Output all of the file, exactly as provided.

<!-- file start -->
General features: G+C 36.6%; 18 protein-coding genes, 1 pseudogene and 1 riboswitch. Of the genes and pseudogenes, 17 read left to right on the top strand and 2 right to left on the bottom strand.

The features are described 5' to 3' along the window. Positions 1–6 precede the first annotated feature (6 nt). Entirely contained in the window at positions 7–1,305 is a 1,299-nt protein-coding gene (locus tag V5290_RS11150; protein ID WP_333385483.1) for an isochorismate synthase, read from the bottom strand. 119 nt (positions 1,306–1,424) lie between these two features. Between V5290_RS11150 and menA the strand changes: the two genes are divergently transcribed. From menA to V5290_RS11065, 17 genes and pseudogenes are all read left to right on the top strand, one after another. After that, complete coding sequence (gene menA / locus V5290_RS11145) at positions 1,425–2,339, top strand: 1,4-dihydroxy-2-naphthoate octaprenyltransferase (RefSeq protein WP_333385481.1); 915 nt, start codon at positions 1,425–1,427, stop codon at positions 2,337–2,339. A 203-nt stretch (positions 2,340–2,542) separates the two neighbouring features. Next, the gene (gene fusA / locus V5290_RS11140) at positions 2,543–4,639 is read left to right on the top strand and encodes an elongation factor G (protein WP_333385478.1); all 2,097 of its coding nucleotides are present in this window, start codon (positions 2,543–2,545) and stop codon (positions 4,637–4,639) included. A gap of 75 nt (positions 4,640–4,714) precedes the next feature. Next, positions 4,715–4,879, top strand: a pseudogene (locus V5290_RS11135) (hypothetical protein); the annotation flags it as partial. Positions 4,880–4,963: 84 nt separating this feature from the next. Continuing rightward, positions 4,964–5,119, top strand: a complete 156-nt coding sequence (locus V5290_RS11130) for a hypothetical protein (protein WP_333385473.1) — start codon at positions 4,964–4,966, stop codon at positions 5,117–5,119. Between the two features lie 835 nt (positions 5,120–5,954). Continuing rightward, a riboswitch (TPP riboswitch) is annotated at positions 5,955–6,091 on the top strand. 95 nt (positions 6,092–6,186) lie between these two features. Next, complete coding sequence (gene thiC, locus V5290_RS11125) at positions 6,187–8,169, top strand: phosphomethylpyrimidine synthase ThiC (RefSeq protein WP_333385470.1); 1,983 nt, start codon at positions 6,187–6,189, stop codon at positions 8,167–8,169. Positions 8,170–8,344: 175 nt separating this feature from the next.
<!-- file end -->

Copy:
General features: G+C 36.6%; 18 protein-coding genes, 1 pseudogene and 1 riboswitch. Of the genes and pseudogenes, 17 read left to right on the top strand and 2 right to left on the bottom strand.

The features are described 5' to 3' along the window. Positions 1–6 precede the first annotated feature (6 nt). Entirely contained in the window at positions 7–1,305 is a 1,299-nt protein-coding gene (locus tag V5290_RS11150; protein ID WP_333385483.1) for an isochorismate synthase, read from the bottom strand. 119 nt (positions 1,306–1,424) lie between these two features. Between V5290_RS11150 and menA the strand changes: the two genes are divergently transcribed. From menA to V5290_RS11065, 17 genes and pseudogenes are all read left to right on the top strand, one after another. After that, complete coding sequence (gene menA / locus V5290_RS11145) at positions 1,425–2,339, top strand: 1,4-dihydroxy-2-naphthoate octaprenyltransferase (RefSeq protein WP_333385481.1); 915 nt, start codon at positions 1,425–1,427, stop codon at positions 2,337–2,339. A 203-nt stretch (positions 2,340–2,542) separates the two neighbouring features. Next, the gene (gene fusA / locus V5290_RS11140) at positions 2,543–4,639 is read left to right on the top strand and encodes an elongation factor G (protein WP_333385478.1); all 2,097 of its coding nucleotides are present in this window, start codon (positions 2,543–2,545) and stop codon (positions 4,637–4,639) included. A gap of 75 nt (positions 4,640–4,714) precedes the next feature. Next, positions 4,715–4,879, top strand: a pseudogene (locus V5290_RS11135) (hypothetical protein); the annotation flags it as partial. Positions 4,880–4,963: 84 nt separating this feature from the next. Continuing rightward, positions 4,964–5,119, top strand: a complete 156-nt coding sequence (locus V5290_RS11130) for a hypothetical protein (protein WP_333385473.1) — start codon at positions 4,964–4,966, stop codon at positions 5,117–5,119. Between the two features lie 835 nt (positions 5,120–5,954). Continuing rightward, a riboswitch (TPP riboswitch) is annotated at positions 5,955–6,091 on the top strand. 95 nt (positions 6,092–6,186) lie between these two features. Next, complete coding sequence (gene thiC, locus V5290_RS11125) at positions 6,187–8,169, top strand: phosphomethylpyrimidine synthase ThiC (RefSeq protein WP_333385470.1); 1,983 nt, start codon at positions 6,187–6,189, stop codon at positions 8,167–8,169. Positions 8,170–8,344: 175 nt separating this feature from the next.